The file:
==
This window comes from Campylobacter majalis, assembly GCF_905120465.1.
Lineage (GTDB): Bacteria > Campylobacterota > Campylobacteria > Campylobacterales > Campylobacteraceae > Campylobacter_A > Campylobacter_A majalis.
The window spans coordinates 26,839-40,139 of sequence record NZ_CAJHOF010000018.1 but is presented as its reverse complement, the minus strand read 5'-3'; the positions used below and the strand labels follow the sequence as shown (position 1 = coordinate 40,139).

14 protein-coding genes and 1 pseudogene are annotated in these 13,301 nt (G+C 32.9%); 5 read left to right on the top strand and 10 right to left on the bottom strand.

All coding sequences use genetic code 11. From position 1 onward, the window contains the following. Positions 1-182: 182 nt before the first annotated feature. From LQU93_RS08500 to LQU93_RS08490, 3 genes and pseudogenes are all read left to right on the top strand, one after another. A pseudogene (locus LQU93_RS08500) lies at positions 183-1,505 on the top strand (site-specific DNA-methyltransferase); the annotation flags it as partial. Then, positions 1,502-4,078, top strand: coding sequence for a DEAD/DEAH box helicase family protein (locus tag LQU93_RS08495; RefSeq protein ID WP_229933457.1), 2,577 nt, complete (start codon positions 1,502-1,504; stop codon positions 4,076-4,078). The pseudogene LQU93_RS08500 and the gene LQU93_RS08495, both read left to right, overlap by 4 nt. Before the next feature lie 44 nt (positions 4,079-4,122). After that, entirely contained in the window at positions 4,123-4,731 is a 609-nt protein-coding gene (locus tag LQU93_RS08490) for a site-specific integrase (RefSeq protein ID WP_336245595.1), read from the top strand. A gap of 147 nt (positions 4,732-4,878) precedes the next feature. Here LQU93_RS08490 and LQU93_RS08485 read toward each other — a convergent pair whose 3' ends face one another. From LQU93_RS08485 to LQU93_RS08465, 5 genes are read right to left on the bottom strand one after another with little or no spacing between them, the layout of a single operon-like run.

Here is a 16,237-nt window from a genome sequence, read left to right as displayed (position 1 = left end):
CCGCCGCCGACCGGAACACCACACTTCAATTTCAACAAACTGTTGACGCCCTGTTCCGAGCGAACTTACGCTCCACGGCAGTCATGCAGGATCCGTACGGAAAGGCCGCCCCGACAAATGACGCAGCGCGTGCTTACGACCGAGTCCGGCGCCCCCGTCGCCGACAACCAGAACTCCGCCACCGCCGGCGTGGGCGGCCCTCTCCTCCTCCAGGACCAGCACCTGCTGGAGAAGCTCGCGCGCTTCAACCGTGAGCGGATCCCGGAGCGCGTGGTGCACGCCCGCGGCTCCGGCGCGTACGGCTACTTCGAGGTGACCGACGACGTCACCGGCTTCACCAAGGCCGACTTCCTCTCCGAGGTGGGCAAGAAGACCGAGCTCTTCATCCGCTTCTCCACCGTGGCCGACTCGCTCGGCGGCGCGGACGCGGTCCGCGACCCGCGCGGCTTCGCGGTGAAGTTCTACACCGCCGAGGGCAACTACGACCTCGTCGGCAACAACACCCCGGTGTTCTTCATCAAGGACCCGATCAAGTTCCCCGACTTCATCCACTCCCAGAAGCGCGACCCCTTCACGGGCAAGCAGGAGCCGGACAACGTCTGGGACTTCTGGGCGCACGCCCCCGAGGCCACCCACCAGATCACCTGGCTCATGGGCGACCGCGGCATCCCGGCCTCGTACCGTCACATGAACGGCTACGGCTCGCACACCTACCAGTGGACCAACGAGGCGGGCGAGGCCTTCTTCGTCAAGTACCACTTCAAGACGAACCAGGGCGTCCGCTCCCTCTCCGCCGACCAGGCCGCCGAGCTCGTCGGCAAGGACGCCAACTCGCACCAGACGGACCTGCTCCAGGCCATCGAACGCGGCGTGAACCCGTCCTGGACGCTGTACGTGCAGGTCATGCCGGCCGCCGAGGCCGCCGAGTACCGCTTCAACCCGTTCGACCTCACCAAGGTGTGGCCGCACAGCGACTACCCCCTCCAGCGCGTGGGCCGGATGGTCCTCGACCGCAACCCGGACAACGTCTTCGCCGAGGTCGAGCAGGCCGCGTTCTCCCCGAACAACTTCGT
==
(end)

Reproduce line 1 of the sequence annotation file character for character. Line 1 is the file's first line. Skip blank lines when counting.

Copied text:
This window comes from Campylobacter majalis, assembly GCF_905120465.1.